The last thing Facebook (FB) needed at a moment of crisis like this was an article by an established publisher criticizing its failure at combating fake news, a problem that has dogged the company since the start of the year. A recent elaborate piece on NYT proved to be that nightmare come true for the largest social media company.
The piece, written based on interviews with numerous past and present employees of Facebook, lambasts the management – particularly COO Sheryl Sandberg – for underemphasizing the crisis at Facebook till it was too late and obvious. It also criticizes the COO for trying to deflect public opinion by falsely placing the blame on its rivals.
A day later, Sandberg came down heavily on the piece, denying allegations that she ignored the extent of Russian interference in the US presidential election in 2016.
She said in a Facebook post, “Mark and I have said many times we were too slow. But to suggest that we weren’t interested in knowing the truth, or we wanted to hide what we knew, or that we tried to prevent investigations, is simply untrue. This was an investigation of a foreign actor trying to interfere in our election. Nothing could be more important to me or to Facebook.”
Though the damage has already been done, it must be noted that the problems faced by Facebook are a first of its kind. Never in the past has the world been more connected, and few would have imagined the drastic consequences of such a technological landscape. The management was apparently blinded by the astounding success of the company, little expecting a foreign interference of this magnitude.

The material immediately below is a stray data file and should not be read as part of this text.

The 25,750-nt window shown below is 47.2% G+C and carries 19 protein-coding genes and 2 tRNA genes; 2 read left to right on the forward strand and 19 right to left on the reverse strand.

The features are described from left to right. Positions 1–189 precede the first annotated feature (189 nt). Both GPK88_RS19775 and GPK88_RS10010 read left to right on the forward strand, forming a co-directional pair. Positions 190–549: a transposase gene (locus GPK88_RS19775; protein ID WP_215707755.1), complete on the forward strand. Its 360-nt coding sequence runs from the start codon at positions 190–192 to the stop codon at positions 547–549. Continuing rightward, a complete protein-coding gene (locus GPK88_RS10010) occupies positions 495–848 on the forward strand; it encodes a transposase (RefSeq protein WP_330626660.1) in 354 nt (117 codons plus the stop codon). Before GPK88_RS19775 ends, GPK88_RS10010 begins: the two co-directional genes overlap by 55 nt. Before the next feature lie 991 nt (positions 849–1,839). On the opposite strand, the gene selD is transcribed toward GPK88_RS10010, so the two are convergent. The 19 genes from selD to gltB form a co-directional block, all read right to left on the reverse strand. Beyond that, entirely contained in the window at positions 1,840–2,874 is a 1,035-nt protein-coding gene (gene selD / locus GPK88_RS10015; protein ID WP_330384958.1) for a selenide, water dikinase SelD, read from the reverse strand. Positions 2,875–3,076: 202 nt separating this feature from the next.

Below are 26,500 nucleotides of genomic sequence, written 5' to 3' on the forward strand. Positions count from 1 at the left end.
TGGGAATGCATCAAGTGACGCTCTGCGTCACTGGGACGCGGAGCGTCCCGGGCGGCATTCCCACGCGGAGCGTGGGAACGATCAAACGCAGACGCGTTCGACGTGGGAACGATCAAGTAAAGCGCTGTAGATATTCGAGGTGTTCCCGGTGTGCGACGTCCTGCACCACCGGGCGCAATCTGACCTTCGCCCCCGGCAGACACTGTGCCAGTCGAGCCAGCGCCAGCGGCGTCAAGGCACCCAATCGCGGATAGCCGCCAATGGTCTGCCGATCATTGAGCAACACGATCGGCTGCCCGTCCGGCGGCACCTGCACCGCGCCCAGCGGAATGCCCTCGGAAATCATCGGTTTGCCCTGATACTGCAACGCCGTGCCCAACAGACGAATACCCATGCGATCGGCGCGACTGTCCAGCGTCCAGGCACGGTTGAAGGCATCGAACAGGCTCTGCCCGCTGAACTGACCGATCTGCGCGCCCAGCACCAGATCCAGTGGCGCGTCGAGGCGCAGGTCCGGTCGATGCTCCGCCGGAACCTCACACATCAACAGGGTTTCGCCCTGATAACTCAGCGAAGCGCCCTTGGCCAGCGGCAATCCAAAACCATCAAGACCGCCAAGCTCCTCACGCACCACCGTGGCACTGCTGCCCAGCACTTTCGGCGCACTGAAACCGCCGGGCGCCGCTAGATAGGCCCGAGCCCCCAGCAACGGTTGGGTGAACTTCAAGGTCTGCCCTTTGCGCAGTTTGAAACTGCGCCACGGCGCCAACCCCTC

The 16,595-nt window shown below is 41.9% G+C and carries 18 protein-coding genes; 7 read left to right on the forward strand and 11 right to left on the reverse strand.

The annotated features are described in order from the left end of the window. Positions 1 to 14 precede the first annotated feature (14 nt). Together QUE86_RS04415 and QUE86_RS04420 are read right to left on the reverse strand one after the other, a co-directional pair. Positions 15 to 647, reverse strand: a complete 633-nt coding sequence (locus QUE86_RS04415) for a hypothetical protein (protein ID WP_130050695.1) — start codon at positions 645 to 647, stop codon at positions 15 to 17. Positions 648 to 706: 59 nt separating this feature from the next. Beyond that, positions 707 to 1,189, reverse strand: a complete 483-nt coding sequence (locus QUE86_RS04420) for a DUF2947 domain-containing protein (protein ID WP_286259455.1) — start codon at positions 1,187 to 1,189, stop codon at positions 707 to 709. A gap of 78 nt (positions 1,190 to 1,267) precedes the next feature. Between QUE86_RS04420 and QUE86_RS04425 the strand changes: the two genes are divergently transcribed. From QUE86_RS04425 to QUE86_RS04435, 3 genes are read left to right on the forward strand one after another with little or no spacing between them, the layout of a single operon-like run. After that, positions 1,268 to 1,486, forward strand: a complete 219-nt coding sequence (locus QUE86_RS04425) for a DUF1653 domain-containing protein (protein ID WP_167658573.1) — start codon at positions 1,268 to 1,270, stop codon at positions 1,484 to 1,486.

Nobody is justifying the actions of the management here, let’s get that straight. But in the luxury of hindsight, it is easy to pick faults on what has not been done.
Another reason for the delayed response was a management flaw that has led to the downfall of numerous big firms. Indirect information. Following the death of her husband a few months back, Sandberg had delegated the work to other executives. Her decisions during the initial stages of the crisis were heavily influenced by the balance of reports that reached her.
Once the crisis was out in the open, it was more than just a privacy issue, rather it was a political one. Any crisis management measures were expected to have political implications, given that she was a vocal supporter of Hillary Clinton during the presidential election. There had to be a careful assessment before any action was to be taken.
Sandberg, in her Facebook post, also dismissed claims that the company, in association with PR firm Definers Public Affairs, authored and disseminated fake news to deflect all the negative attention it was garnering to rival companies including Apple (AAPL) and Google (GOOGL). It may be noted that the allegations remain credited sans any evidence.
At the end of the day, there were numerous deep-rooted lapses from Zuckerberg and Sandberg in handling the Russian interference crisis, but should they be branded conspirators? That’s hardly the case.
The social media giant is badly in need for an independent board and better management. Sandberg is already correcting her mistakes by replacing her panel of advisors and setting up an independent team for faster crisis management.
However, Zuckerberg holding a 60% voting right makes an independent board a difficult proposition. The CEO might need to relinquish some power in order to steady the ship this time.
DISCLAIMER: The article does not necessarily imply the views of AlphaStreet, and contains opinions of the author alone.
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